ROOSTERS OF THE APOCALYPSE: HOW THE JUNK SCIENCE OF GLOBAL WARMING NEARLY BANKRUPTED THE WESTERN WORLD
By Rael Jean Isaac
The Heartland Institute, $8.95, 113 pages
Mass hysteria, alas, is all too common a phenomenon in our postdigital revolution society where disinformation is passed as rapidly as information, and where cheap and available transportation aggravates rapid mob collection and intensity.
But what is more inexplicable is an allied phenomenon that spreads through supposedly intellectual circles to dominate the public forum. Perhaps the most extreme examples - and certainly one of the most socially and financially costly - is the one that Rael Jean Isaac lays out in economical but exceedingly comprehensively documented detail in “Roosters of the Apocalypse.”
In this little book, Ms. Isaac shreds the arguments for “global warming” from start to finish. But in so doing, she more than once demonstrates the pure irrationality of its spokesmen - “the roosters.” She shows how when driven to the wall to prove that changes in climate, which may be taking place as they have through the millennia, cannot be attributed to human activity, the proponents of global warming simply switch the argument without acknowledging this important “quibble.”
With more than adequate evidence and citations for her fundamental hypothesis, i.e., that consumption of fossil fuels is neither the proved origin nor principle cause of presumed climate change, she goes on to show the perfidy of many of its spokesmen. But more than in the arguments of most her fellow opponents of the fashionable argument, she lays out the profitable stake many of its promoters have in this complicated world of government intervention, subsidies and their lobbies and pure blackmail.
I have not seen anywhere a more exhaustive list of the cost of the campaign of the global-warming advocates and, therefore, its threat to our standard of living. The amounts paid - generally by the taxpayer but often directly by the consumer - for the various attempts to impose a priori judgments and restrictions on economic activity is laid out here in staggering detail in anecdote after anecdote.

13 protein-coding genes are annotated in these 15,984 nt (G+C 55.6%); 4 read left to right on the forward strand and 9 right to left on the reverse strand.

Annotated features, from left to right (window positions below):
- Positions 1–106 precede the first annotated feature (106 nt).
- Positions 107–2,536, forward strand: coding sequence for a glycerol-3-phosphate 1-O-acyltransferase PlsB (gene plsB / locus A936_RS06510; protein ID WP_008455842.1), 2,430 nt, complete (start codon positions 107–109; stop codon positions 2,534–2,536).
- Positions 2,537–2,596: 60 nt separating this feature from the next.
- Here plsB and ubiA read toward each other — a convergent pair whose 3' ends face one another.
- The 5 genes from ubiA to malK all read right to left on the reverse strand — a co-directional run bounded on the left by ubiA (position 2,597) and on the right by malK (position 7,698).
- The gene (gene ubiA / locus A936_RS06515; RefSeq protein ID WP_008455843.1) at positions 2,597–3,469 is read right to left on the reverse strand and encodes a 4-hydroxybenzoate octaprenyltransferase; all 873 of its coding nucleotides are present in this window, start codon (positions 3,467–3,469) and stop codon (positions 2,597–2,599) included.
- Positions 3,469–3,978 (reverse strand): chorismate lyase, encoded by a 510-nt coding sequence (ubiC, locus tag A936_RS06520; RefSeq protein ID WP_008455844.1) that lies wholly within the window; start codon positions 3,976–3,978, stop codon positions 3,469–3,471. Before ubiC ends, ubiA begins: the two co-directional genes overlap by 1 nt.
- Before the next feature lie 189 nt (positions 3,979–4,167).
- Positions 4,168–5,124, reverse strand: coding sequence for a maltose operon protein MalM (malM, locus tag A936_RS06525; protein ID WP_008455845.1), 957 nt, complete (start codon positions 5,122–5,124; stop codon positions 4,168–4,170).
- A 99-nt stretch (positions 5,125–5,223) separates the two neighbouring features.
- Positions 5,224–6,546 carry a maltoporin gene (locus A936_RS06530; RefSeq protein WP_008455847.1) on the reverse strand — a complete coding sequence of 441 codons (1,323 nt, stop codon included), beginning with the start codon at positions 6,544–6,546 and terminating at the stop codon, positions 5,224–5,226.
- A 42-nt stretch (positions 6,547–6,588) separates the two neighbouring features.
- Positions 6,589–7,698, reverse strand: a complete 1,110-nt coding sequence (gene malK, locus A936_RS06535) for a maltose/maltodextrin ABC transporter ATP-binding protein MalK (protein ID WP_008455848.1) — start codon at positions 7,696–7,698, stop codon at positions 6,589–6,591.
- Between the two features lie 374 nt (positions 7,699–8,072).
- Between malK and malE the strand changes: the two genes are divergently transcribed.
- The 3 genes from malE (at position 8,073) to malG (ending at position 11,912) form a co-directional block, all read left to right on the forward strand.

Where I might part company with Ms. Isaac is in her final peroration wherein she hints that the global warming propagandists and their works are on their way to defeat. She has strong arguments here, too, for that conclusion. Mostly, she says in effect, the crippling effects of the financial crisis of 2007 and 2008 on the whole world economy are forcing realistic reappraisals of the global warming initiatives in government and in the private sector. That would seem to be the logical outcome of a domestic U.S. crisis that calls for economies at every level of government in order for traditional private initiative to take the recovery in hand.
Even in its first glory, the Obama administration with a Democrat-controlled House and Senate could not follow the now-despised “reform” of the nation’s health care industry with passage of its “Cap and Trade” effort to put “a carbon tax” on a drowning U.S. economy. Ironically, too, the usual international suspects in supporting utopian agendas - the Chinese, Indians and other “developing nations” - are not about to accept curtailment of their modernization through industrialization using untried “alternate sources” of energy nor pay a tax on their essential use of fossil fuels.
Only a Canadian billionaire such as Maurice Strong can afford to be a United Nations spokesman for global warning, for even in that mad assembly he leads less than the usual mob of Third World adherents.
But even given the fragility of the whole global warming “syndrome” and the advocacy of its adherents, I am not so optimistic. In the “gotcha” game of candidates in the run-up to the November presidential elections, I am constantly surprised to find how many seasoned politicians, for whatever reason, have at various times signed on to this lunacy. In that regard, I am fond of quoting a deceased Brandeis professor friend of mine, Milton Sachs, who, during the often-confused debate over the Vietnam War, often said, “Never underestimate the role of faddism in American life.”
President Obama repeats “going green” shibboleths over and over again, only occasionally modifying his rhetoric in the face of skyrocketing gasoline prices at the pump. His stubbornness in refusing to acknowledge the shortcomings of alternative energy sources is only equaled by his blatant demagoguery. The incredible chutzpah of going to Oklahoma to take credit in a photo-op for a private-sector pipeline, which already had passed environmental tests and other government regulations and already under construction (despite his refusal to permit a much larger pipeline network to go forward) boggles the mind.
I fear the fight against this particular piece of somewhat exotic utopia is still in contest.
Sol W. Sanders writes the weekly column “Follow the Money” for The Washington Times.
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